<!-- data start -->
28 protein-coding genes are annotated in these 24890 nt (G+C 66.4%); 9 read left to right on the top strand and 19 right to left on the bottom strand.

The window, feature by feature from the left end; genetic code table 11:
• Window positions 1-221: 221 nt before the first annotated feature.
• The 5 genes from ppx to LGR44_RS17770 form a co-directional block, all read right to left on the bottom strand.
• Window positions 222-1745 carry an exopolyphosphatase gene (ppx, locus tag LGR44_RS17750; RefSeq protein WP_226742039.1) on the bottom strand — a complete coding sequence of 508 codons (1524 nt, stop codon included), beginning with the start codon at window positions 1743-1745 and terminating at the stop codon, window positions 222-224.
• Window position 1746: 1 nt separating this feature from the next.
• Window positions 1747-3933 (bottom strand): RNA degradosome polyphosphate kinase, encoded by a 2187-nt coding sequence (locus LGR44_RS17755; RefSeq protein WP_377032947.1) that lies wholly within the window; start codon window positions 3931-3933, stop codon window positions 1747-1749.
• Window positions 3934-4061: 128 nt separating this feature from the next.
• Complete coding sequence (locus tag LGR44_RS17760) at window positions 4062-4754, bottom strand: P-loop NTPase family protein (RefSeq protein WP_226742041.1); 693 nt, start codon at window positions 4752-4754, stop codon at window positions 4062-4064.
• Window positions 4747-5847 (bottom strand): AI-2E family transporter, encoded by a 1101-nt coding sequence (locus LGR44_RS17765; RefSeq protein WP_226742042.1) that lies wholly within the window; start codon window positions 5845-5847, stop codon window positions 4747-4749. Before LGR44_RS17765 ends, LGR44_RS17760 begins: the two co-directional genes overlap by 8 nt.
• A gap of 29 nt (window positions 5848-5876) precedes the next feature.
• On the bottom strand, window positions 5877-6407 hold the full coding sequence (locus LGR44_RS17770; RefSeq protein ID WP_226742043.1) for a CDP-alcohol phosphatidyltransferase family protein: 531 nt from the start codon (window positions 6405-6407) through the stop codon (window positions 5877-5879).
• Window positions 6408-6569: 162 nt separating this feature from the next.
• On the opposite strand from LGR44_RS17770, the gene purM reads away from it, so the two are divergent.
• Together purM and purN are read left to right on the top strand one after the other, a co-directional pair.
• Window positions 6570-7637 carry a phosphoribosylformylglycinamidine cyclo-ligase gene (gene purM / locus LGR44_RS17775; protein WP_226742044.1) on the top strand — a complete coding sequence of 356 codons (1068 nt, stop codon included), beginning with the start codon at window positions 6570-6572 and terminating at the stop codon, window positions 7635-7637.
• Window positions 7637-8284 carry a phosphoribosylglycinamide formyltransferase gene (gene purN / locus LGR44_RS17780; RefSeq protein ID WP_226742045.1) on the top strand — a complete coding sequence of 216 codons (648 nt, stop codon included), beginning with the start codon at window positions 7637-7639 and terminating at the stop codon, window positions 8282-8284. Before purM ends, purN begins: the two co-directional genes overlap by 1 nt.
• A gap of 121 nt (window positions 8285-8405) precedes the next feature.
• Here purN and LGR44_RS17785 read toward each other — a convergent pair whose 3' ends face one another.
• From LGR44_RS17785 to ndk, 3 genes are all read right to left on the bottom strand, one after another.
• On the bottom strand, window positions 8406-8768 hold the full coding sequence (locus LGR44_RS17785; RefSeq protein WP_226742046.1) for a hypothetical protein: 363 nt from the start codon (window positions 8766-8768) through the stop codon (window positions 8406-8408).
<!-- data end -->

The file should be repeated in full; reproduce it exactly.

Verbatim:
28 protein-coding genes are annotated in these 24890 nt (G+C 66.4%); 9 read left to right on the top strand and 19 right to left on the bottom strand.

The window, feature by feature from the left end; genetic code table 11:
• Window positions 1-221: 221 nt before the first annotated feature.
• The 5 genes from ppx to LGR44_RS17770 form a co-directional block, all read right to left on the bottom strand.
• Window positions 222-1745 carry an exopolyphosphatase gene (ppx, locus tag LGR44_RS17750; RefSeq protein WP_226742039.1) on the bottom strand — a complete coding sequence of 508 codons (1524 nt, stop codon included), beginning with the start codon at window positions 1743-1745 and terminating at the stop codon, window positions 222-224.
• Window position 1746: 1 nt separating this feature from the next.
• Window positions 1747-3933 (bottom strand): RNA degradosome polyphosphate kinase, encoded by a 2187-nt coding sequence (locus LGR44_RS17755; RefSeq protein WP_377032947.1) that lies wholly within the window; start codon window positions 3931-3933, stop codon window positions 1747-1749.
• Window positions 3934-4061: 128 nt separating this feature from the next.
• Complete coding sequence (locus tag LGR44_RS17760) at window positions 4062-4754, bottom strand: P-loop NTPase family protein (RefSeq protein WP_226742041.1); 693 nt, start codon at window positions 4752-4754, stop codon at window positions 4062-4064.
• Window positions 4747-5847 (bottom strand): AI-2E family transporter, encoded by a 1101-nt coding sequence (locus LGR44_RS17765; RefSeq protein WP_226742042.1) that lies wholly within the window; start codon window positions 5845-5847, stop codon window positions 4747-4749. Before LGR44_RS17765 ends, LGR44_RS17760 begins: the two co-directional genes overlap by 8 nt.
• A gap of 29 nt (window positions 5848-5876) precedes the next feature.
• On the bottom strand, window positions 5877-6407 hold the full coding sequence (locus LGR44_RS17770; RefSeq protein ID WP_226742043.1) for a CDP-alcohol phosphatidyltransferase family protein: 531 nt from the start codon (window positions 6405-6407) through the stop codon (window positions 5877-5879).
• Window positions 6408-6569: 162 nt separating this feature from the next.
• On the opposite strand from LGR44_RS17770, the gene purM reads away from it, so the two are divergent.
• Together purM and purN are read left to right on the top strand one after the other, a co-directional pair.
• Window positions 6570-7637 carry a phosphoribosylformylglycinamidine cyclo-ligase gene (gene purM / locus LGR44_RS17775; protein WP_226742044.1) on the top strand — a complete coding sequence of 356 codons (1068 nt, stop codon included), beginning with the start codon at window positions 6570-6572 and terminating at the stop codon, window positions 7635-7637.
• Window positions 7637-8284 carry a phosphoribosylglycinamide formyltransferase gene (gene purN / locus LGR44_RS17780; RefSeq protein ID WP_226742045.1) on the top strand — a complete coding sequence of 216 codons (648 nt, stop codon included), beginning with the start codon at window positions 7637-7639 and terminating at the stop codon, window positions 8282-8284. Before purM ends, purN begins: the two co-directional genes overlap by 1 nt.
• A gap of 121 nt (window positions 8285-8405) precedes the next feature.
• Here purN and LGR44_RS17785 read toward each other — a convergent pair whose 3' ends face one another.
• From LGR44_RS17785 to ndk, 3 genes are all read right to left on the bottom strand, one after another.
• On the bottom strand, window positions 8406-8768 hold the full coding sequence (locus LGR44_RS17785; RefSeq protein WP_226742046.1) for a hypothetical protein: 363 nt from the start codon (window positions 8766-8768) through the stop codon (window positions 8406-8408).